Part of that is historical. Scientists didn’t want to get into policy and outreach, and they didn’t want to make waves that would affect funding. So they stayed out. We had no models really. But that didn’t serve us very well. We ended up getting our funding cut anyway.

      But still it is not valued for scientists to do outreach. Blogging is not well tolerated in some departments. It’s certainly not helping you get grants. And can still even backfire, depending on location. Some people don’t get permission to do it.

      Who pays for the offensive drive?

      • Bernie Mooney

        Not so much “outreach” per se as putting themselves out there as experts to local and national media. Try and get on the digital rolodexes of reporters. If a local TV or paper has some article drop them a line after and say “Hey for future reference, I’m available as an expert if you have any questions.”

        And again,letters to the editor Or if you know that Smith et al will be on one of the local shows, give the producer a jingle and ask if they might want you as well. Op-ed pieces. Stuff like that costs nothing except a few minutes of their time.

  • Christopher Fisher

    Do Corporate Frankenfoodies Need Copy Editors? Try ‘formally’ in the first sentence.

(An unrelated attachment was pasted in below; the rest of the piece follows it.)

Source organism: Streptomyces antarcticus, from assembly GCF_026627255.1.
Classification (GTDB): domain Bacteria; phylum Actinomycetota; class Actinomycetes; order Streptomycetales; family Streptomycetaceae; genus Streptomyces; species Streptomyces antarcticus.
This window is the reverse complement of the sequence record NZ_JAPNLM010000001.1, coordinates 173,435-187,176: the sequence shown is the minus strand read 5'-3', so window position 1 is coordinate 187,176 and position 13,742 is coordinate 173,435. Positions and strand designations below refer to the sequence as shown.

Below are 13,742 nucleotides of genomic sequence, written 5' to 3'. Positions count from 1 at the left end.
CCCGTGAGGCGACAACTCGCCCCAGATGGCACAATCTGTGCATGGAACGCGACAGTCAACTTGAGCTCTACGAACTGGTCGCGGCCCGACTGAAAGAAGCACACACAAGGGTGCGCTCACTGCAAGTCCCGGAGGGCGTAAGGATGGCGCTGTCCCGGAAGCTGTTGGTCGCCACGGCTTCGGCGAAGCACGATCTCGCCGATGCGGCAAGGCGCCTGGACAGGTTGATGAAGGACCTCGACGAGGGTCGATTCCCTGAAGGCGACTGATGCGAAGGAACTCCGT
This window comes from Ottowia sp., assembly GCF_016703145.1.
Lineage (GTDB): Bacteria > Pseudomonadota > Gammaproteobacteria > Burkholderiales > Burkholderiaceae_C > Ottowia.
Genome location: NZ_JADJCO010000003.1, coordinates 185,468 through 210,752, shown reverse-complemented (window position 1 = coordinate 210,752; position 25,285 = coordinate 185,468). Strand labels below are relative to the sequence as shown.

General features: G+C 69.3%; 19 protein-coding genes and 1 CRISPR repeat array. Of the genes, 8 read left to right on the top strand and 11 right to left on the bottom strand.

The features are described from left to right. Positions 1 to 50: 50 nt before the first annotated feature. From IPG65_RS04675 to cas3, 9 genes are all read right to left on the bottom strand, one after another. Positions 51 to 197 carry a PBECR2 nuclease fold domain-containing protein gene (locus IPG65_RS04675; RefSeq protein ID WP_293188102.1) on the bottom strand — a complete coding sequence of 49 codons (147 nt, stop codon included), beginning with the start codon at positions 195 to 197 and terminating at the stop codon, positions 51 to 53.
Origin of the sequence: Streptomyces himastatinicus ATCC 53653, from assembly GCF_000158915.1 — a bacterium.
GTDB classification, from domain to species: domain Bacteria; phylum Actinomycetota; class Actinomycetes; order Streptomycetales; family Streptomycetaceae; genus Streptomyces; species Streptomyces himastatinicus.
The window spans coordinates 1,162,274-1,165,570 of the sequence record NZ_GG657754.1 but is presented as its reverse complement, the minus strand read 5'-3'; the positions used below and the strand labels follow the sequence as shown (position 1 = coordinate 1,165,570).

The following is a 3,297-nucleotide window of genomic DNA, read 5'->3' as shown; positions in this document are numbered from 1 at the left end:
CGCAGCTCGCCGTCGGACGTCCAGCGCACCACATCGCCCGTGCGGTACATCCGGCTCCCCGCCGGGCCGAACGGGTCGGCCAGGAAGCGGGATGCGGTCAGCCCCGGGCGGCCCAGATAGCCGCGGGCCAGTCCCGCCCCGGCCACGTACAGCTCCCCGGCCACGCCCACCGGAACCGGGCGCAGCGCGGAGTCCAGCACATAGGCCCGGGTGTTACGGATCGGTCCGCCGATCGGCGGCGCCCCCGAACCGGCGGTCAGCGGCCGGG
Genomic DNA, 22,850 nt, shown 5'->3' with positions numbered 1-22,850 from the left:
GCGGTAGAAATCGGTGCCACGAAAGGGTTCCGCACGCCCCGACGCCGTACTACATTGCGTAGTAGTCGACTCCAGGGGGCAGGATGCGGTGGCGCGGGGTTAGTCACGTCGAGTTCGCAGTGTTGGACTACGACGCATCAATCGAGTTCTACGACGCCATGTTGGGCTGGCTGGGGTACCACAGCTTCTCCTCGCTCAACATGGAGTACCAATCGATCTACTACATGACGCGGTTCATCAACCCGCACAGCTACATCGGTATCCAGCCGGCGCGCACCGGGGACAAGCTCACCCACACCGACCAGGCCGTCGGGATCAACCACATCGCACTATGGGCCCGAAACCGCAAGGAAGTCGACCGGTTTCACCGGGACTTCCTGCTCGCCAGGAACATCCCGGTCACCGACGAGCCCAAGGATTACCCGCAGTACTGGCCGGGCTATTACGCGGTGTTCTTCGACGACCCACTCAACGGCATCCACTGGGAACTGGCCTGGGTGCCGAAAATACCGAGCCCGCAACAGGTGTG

• Bernie Mooney

      That’s all you got? “Corporate Frankenfoodies?” What are you, 16 years-old?

      • Christopher Fisher

        Yes, 16, how’d you guess?
        Why, are you looking for a date? I’m not the one in need of a copy editor

  • GaelanClark

    So what of reality? For instance, climate change, sure it is happening, always happens. In fact, being in an inter-glacial period we are thankfully warming over the past 10 thousand or so years or we woupd have a mile or more of ice over NYC! Anyway, climate change denizens claim that we must act now or we will have (insert hysteria) in less than 100 years.
    The problem is REALITY. The models that are used to support the climate change meme of catastrophy do not conform to REALITY.

    • Kevin Folta